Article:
With these complicated network of challenges, it was suggested that increased in-person, wraparound services are needed for each community so that no one is left behind.
Since the Taskforce launched, the Government has recognized that COVID-19 disproportionately affects equity-seeking communities.
Organizations can access a variety of funding options for equity-seeking communities, including:
- $350 million Emergency Community Response Fund, accessible to organizations serving racialized, religious minority, and Indigenous communities as well as other groups;
- up to $100,000 for organizations at risk of being victimized by hate- motivated crime under the Communities at Risk: Security Infrastructure Program (SIP)
- $1 billion is available, through the Rapid Housing Initiative (RHI), to help address urgent housing needs of vulnerable Canadians by rapidly creating new affordable housing
- $93 million for Canada’s first program for Black entrepreneurs and business owners
- $685 million Indigenous Community Support Fund addressing immediate needs in First Nations, Inuit, and Métis Nation communities
- $285 million for First Nations and Inuit communities to access additional public health support in response to COVID-19
- $75.2 million to support First Nations, Inuit and Métis post-secondary students impacted by COVID-19
- $82.5 million in mental health and wellness supports to help Indigenous communities adapt and expand mental wellness services, improving access and addressing growing demand, in the context of the COVID-19 pandemic
- New funding opportunity to support the mental health of Black LGBTQI+ populations in Canada
- $3.5 million for COVID-related projects under the Digital Citizen Initiative
Other support measures
The COVID-19 Response Measures Act
A new economic recovery package to support workers in Canada who cannot work due to COVID-19 reestablishes Employment Insurance (EI) and adds three new temporary Recovery Benefits to provide income support to Canadian workers. The Government of Canada includes new services for people in Canada who do not qualify for EI but are still impacted by the financial hardships generated by the COVID-19 pandemic. These supports include:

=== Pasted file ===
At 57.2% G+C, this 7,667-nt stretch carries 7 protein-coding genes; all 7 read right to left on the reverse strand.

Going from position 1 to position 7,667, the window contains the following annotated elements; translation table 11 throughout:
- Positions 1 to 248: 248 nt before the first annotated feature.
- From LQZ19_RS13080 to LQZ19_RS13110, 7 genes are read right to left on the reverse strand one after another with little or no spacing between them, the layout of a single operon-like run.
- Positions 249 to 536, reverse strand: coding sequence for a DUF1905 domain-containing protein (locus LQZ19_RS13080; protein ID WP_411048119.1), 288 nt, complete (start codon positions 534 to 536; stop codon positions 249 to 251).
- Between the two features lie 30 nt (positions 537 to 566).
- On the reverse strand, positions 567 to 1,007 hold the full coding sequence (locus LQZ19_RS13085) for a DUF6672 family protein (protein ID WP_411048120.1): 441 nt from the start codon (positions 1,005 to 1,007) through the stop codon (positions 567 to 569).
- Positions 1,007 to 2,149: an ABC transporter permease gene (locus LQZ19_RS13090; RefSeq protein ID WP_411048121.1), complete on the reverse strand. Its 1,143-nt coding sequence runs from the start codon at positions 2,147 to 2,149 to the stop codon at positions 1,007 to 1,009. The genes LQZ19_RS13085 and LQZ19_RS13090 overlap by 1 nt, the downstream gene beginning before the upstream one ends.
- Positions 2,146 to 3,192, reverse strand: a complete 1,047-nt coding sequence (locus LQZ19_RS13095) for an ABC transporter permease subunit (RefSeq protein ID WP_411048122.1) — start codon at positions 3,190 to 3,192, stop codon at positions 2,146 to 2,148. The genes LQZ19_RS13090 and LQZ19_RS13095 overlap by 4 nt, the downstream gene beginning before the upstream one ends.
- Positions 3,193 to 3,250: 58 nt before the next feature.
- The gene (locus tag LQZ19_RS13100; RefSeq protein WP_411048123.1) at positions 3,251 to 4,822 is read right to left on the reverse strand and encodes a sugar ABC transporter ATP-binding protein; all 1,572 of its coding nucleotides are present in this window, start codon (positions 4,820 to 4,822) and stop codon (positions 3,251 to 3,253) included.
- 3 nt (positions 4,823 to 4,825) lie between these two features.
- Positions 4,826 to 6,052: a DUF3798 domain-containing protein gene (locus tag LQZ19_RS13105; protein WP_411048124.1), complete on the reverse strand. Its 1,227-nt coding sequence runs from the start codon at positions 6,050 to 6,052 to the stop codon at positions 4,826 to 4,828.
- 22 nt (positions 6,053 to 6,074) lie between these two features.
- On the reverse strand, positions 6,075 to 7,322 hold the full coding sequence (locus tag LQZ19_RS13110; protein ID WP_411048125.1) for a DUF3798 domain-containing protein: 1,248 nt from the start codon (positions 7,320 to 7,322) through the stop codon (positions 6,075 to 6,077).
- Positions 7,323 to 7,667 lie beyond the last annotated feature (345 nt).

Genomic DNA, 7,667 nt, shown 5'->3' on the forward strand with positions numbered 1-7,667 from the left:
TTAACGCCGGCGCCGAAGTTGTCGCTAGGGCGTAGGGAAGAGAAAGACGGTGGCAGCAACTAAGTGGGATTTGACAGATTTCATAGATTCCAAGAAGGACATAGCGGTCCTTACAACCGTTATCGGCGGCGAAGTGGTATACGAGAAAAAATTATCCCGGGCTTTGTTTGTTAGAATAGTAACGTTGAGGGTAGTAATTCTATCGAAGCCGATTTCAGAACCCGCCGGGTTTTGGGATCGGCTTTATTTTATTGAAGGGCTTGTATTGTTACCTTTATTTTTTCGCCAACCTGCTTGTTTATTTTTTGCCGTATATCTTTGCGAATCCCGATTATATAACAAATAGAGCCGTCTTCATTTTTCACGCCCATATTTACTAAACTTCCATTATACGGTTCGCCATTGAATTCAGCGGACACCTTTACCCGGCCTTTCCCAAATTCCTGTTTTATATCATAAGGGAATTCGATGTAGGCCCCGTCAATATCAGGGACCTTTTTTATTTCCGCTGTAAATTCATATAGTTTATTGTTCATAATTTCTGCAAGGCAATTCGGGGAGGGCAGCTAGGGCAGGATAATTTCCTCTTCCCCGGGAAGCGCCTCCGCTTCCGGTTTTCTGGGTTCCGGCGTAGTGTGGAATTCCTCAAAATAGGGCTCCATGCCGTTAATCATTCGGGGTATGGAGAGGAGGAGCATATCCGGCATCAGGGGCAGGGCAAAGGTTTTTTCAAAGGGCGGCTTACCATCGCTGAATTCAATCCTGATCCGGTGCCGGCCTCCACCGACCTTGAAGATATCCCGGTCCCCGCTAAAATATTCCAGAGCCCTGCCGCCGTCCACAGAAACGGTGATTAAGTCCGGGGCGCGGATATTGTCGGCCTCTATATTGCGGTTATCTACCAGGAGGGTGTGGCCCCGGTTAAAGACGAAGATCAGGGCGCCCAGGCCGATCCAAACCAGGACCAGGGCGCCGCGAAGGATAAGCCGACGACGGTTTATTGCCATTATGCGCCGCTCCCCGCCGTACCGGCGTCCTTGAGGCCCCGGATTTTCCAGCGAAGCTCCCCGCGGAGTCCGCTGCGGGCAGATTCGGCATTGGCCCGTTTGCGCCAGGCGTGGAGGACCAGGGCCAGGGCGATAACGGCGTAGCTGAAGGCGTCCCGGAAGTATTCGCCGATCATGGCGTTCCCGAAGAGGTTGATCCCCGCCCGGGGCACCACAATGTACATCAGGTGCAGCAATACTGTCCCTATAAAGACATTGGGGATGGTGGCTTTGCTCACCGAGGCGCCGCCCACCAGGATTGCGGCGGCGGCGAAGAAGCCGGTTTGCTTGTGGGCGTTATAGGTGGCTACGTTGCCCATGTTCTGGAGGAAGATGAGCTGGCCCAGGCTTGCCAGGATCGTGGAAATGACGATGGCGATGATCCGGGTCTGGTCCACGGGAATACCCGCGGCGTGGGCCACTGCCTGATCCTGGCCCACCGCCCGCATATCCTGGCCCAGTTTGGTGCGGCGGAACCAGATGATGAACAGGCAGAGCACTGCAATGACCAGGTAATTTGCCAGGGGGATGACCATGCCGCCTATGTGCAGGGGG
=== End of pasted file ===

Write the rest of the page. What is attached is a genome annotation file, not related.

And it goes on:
- The Canada Recovery Benefit (CRB), which gives income support to employed and self-employed individuals who are directly affected by COVID-19 and are not entitled to Employment Insurance (EI) benefits
- The Canada Recovery Sickness Benefit (CRSB), which offers income support to employed and self-employed individuals who are unable to work because they are sick or need to self-isolate due to COVID-19, or have an underlying health condition that puts them at greater risk of getting COVID-19
- The Canada Recovery Caregiving Benefit (CRCB), which delivers income support to employed and self-employed individuals who are unable to work because they must care for their child under 12 years old or a family member who needs supervised care
Individuals eligible for the package include immigrants, foreign workers, and international students who now may benefit from support and directives in their province of residence.
The Government of Canada is offering a pathway to permanent residency for asylum claimants working in the health-care sector during the COVID-19 pandemic. Under this measure, asylum claimants across the country who are working on the front lines providing direct care to patients in health-care institutions are able to apply for permanent residency if they meet the criteria.